Clemson Extension School and Community Garden Program

Don’t “Dill-Ay” – Plant an Herb Garden

Feathery dill ready to be planted in the herb garden.

Dill (Anethum graveolens)  is a feathery herb great for cooking and attracting pollinating insects. It tops out at around 3 feet tall with yellow umbel shaped flowers.

Swallowtail butterflies use dill and other members of the carrot family (Apiaceae) to feed their young.  So if you are trying to attract more butterflies to your landscape, consider planting this herb.

Dill is easy to grow from seed sown in fall or early spring. It prefers cooler weather, so don’t wait to plant in the heat of the summer.  To use dill for cooking, harvest the feathery young leaves of the plant. Use the fresh foliage to season baked salmon along with a squeeze of lemon juice. Serve with roasted potatoes and steamed broccoli for a delicious and healthy side dish.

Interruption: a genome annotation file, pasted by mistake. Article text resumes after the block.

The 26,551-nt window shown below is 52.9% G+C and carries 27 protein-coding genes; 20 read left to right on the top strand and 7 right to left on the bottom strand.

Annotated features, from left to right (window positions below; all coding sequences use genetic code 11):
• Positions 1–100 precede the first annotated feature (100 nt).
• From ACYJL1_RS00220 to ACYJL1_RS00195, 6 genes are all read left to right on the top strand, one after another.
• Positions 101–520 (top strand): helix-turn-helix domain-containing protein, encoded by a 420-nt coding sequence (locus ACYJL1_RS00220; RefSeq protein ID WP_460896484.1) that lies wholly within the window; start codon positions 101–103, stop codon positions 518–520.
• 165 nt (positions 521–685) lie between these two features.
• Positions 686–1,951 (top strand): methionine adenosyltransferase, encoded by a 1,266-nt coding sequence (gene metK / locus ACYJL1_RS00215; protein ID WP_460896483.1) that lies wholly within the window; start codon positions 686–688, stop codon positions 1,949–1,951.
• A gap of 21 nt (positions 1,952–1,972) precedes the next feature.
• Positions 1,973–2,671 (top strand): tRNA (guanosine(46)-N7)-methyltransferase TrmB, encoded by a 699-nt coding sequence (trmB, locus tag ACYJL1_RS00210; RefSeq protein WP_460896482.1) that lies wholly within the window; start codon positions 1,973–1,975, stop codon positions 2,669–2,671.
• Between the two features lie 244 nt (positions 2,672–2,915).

Dill is also the key ingredient in homemade ranch dressing or dip.  Use dill when pickling excess vegetables harvested from your garden. However, the ripe and unripe seed heads the parts best for use in pickling.  My favorite foods to pickle are cucumber, fennel, beets, okra, and sauerkraut.

Here is s favorite recipe using dill.  Try this fresh and light version of potato salad; it makes a perfect side dish for summer picnics.

Red Skin Potato Salad

  • 2 pounds red potatoes, cut into cubes
  • Salt
  • ½ cup fresh dill, minced
  • ½ cup capers
  • 1 bunch green onions, chopped

For dressing:

  • 1 tsp fresh lemon zest
  • t¼ cup fresh lemon juice
  • 2 tbs chopped fresh dill
  • 1 ½ tsp Dijon mustard
  • 2 cloves garlic, minced
  • 1 ½ Tbs tahini
  • ½ cup extra virgin olive oil
  • Salt and pepper

1. Put potatoes in a large pot of salted water and bring to a boil. Reduce heat and simmer for about 7 minutes. Drain potatoes and set aside. Once cool, toss with dill, capers, and green onions

2. Prepare the dressing by mixing all the ingredients together. I use a food processor to mix the dressing. Add water or olive oil as necessary to thin if needed.

3. Toss the dressing over the potatoes. Enjoy!

Megan Shearer
Megan Shearer, Program Assistant, School & Community Gardening, Clemson Extension

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